"Mary, a Virgin not only undefiled but a Virgin whom grace has made inviolate, free of every stain of sin."
Ambrose,Sermon 22:30(A.D. 388),in JUR,II:166

Why the Nativity Matters

“And she brought forth her firstborn son, and wrapped him up in swaddling clothes, and laid him in a manger; because there was no room for them in the inn.” (Luke 2:7)

Of all the Christian feast days which have been observed by the faithful throughout the centuries, the feast of the nativity is perhaps the most widely celebrated. The name of the Holy Mass in honor of Christ’s birth, or Christmas, has somehow even become integrated into the winter celebrations of non-Christians. I guess the joy of the feast is just that infectious! Of course the problem is that, as the meaning of Christ and the Mass are slowly drained from Christmas, the holy day is becoming nothing more than an empty cultural shell. Not for Christians, though, because we know why the nativity matters.

The joy of this season for us is not the fleeting joy of materialism and warm sentiments, but the true and everlasting joy of reconciliation with God. In the person of Jesus Christ, fully man and fully God, humanity and divinity entered into perfect communion. There is much that is inherently mysterious about the incarnation, despite the valiant efforts of two millennia of brilliant theologians, but the significance of this event is inescapable. There is now no question that God understands our trials. No matter what state of life we find ourselves in, no matter what depths of suffering we sink to, we know that almighty God has been there and intimately understands.
Not only did Christ give us a personal connection with God, but He was born to be a sacrificial victim for us. In the nativity, the way was opened up for us to salvation from the corruption and death we see all around us.   Let’s not forget that all of this could not have come to pass were it not for the cooperation of a humble young woman who was to be the Lord’s mother. The Early Church Father Irenaeus said:

“Thus, the knot of Eve’s disobedience was loosed by the obedience of Mary. What the virgin Eve had bound in unbelief, the Virgin Mary loosed through faith" (Irenaeus, Against Heresies 3:22:24 [A.D. 189])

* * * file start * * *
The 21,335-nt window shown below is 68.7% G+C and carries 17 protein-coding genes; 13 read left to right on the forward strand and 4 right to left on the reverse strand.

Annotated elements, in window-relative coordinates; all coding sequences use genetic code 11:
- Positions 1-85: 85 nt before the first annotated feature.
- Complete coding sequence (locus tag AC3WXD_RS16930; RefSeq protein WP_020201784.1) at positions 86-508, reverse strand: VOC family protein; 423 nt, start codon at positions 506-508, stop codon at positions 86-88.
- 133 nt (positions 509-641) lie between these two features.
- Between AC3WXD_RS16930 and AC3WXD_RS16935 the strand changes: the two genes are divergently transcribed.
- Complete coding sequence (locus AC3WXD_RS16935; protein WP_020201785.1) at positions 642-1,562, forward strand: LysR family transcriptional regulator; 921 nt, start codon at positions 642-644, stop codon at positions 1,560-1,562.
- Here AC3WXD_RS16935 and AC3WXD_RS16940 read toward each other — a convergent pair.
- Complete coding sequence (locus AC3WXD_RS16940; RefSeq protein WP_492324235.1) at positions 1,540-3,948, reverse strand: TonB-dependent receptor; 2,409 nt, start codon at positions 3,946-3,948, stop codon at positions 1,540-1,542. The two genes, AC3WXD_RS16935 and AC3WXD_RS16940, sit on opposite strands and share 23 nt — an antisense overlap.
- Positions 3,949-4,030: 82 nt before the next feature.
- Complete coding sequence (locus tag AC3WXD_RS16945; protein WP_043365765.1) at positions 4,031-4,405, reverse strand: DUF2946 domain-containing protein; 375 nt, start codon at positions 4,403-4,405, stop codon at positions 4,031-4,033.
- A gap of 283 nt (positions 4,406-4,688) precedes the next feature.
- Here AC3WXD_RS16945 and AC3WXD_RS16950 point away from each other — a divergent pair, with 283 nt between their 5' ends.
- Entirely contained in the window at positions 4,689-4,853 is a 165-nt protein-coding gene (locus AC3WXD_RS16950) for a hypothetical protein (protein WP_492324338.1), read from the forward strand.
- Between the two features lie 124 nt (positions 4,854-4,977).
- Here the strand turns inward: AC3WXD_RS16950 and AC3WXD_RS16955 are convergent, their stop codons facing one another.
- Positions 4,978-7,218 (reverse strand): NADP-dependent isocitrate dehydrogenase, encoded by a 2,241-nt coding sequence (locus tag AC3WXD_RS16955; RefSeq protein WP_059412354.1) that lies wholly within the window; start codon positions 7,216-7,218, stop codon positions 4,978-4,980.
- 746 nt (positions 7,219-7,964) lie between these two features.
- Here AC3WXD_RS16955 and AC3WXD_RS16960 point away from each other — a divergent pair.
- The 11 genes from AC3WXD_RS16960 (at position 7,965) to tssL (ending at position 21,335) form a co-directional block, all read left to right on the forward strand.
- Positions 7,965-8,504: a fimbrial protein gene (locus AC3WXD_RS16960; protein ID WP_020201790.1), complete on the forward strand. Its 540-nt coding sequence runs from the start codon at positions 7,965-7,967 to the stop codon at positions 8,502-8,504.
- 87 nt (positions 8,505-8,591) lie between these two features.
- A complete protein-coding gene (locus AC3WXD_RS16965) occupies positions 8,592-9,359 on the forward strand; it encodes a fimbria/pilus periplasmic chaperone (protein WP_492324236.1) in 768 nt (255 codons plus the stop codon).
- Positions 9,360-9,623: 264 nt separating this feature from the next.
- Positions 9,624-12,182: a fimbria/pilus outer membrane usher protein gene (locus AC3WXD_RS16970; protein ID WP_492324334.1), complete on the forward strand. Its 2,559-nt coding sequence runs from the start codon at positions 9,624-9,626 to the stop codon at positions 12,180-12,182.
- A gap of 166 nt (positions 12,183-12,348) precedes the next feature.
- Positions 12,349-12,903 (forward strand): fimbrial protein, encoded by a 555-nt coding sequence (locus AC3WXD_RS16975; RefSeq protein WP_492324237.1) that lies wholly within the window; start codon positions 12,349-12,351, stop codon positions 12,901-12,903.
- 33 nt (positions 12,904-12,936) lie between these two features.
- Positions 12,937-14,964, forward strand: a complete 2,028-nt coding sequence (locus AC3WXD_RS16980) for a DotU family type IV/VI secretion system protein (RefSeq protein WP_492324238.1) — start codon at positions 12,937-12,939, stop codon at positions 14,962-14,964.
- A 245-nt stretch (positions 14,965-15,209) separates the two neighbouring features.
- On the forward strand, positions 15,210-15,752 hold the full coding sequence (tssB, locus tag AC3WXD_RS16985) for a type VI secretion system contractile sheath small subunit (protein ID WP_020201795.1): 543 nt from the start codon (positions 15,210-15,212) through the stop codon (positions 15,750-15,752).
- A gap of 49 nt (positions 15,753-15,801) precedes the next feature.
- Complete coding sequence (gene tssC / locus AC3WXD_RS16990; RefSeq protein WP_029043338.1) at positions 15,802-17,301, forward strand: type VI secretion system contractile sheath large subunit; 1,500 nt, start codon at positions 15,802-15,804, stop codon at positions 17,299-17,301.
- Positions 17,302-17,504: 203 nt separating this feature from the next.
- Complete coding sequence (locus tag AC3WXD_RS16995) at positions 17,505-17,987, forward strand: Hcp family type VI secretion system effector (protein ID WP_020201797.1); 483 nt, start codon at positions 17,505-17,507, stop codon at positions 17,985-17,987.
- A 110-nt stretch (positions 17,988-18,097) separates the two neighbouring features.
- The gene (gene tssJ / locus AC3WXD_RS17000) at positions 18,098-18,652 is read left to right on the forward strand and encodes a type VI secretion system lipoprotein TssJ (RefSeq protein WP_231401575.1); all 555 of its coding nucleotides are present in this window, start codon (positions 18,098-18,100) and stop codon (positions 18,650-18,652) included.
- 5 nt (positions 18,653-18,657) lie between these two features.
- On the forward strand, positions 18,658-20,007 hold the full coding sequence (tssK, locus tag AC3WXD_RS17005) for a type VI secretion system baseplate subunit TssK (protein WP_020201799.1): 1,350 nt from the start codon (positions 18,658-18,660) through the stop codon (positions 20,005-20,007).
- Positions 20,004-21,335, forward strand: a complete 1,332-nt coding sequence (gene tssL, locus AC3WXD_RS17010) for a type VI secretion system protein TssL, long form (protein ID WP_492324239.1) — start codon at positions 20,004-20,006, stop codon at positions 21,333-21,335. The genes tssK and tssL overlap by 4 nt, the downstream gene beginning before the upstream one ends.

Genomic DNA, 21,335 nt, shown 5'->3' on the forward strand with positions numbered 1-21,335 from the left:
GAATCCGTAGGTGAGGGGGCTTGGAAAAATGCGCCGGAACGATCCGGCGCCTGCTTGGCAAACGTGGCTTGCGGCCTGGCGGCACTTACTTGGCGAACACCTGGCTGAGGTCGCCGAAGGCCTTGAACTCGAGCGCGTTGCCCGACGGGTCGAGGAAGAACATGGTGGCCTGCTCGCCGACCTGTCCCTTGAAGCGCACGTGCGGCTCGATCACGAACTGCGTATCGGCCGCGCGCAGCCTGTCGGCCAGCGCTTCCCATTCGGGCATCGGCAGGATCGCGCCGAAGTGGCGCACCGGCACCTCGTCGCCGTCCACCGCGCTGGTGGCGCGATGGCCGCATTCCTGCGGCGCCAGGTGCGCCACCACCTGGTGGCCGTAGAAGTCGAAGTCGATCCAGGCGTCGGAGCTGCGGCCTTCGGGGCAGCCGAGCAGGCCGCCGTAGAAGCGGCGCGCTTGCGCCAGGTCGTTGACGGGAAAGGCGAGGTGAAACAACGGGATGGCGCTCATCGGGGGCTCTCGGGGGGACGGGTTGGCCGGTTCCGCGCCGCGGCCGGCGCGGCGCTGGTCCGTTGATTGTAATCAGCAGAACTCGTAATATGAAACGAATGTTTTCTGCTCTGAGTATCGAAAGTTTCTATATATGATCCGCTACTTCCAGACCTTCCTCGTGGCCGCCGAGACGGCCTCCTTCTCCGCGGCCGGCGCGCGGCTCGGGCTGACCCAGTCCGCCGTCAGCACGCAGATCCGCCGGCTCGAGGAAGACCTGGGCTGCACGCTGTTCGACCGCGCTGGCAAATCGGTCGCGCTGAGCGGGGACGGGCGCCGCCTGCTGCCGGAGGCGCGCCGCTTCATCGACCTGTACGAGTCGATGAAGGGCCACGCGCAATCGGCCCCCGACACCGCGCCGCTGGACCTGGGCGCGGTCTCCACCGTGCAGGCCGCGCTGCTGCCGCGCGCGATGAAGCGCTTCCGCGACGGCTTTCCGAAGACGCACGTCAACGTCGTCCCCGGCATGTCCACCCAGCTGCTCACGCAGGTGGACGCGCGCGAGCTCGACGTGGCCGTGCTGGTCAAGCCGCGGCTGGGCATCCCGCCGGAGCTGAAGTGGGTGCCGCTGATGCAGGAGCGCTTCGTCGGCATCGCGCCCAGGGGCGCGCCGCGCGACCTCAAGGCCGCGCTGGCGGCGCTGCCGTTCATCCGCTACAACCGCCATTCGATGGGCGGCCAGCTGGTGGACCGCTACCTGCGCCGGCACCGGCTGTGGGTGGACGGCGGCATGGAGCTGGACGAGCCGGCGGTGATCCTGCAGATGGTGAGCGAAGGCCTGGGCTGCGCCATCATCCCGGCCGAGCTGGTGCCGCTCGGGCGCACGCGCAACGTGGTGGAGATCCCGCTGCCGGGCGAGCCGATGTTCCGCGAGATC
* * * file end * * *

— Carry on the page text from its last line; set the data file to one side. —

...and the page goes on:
Mary is called Theotokos, a Greek word which means God-bearer or the Mother of God. Through a mysterious action of God’s Holy Spirit, she immaculately conceived a child who was God Himself. While this was a singular event in history, we are all called in a certain way to the role of Theotokos. This point was made by Pope Benedict XVI, in his recent book “Light of the World”.

“The birth of God was one of the major themes for the Church Fathers. They said that God was born once in Bethlehem, but that there is also a very significant and profound way in which he must be born again in every new generation, and it is to this, they thought, that every Christian is called.” (Pope Benedict XVI, “Light of the World”)

Let’s be God-bearers this Christmas, as we celebrate the most important event in human history. Through our example, we should show the world the non-violent, sacrificial love of Christ, who entered the world as an infant in a manger and conquered it from the cross.

Keys to the Kingdom

To understand Apostolic Succession in the light of the Catholic Church we must first understand this key phrase, “the keys to the kingdom”.  This phrase shows up only twice in the Bible yet it packs a great amount of significance.  Let’s first look at Matthew 16:19, “I will give you the keys to the kingdom of heaven.  Whatever you bind on earth shall be bound in heaven; and whatever you loose on earth shall be loosed in heaven.”  This sounds like the passing of authority from Christ to Peter.  Now let’s look at the verse before, Matthew 16:18, “And so I say to you, you are Peter, and upon this rock I will build my church, and the gates of the netherworld shall not prevail against it.”  When Christ changes Simon’s name to Peter he is calling Simon rock.  That is the literal translation of his name.  So we can see in these two verses Christ passing authority.  Now let’s look at the other verse concerning “the keys to the kingdom”.

Let’s look back to an oracle in a deep dark corner of the Old Testament in the book of Isaiah.  In Isaiah 22 we see the passing of authority from Shebna to Eliakim.  In Verse 22 it reads, “I will place the key of the House of David on his shoulder; when he opens, no one shall shut, when he shuts no one will open”.  We can see that Christ, the Heavenly Davidic King, referenced this historical verse as his setup for his church.  To further this point let’s look at the previous verse in reference to Eliakim it reads, “I will clothe him with your robe, and gird him with your sash, and give over to him your authority.  He shall be a father to the inhabitants of Jerusalem, and to the house of Judah”.  Again we see the passing of authority from an authority head to their successor.

This sets up Apostolic Authority and Succession.  We should be immensely
grateful that Christ gave us a leader of our Church which, “the gates of the netherworld shall not prevail against” for if we did not have a leader we would be left with chaos.  Christ left us with a united Church to stand until the “day of the Lord”.  The lack of unity is what causes Protestants to have so many “churches” where one person who disagrees can go and start their own church.  Does this make sense?  Is this Biblical?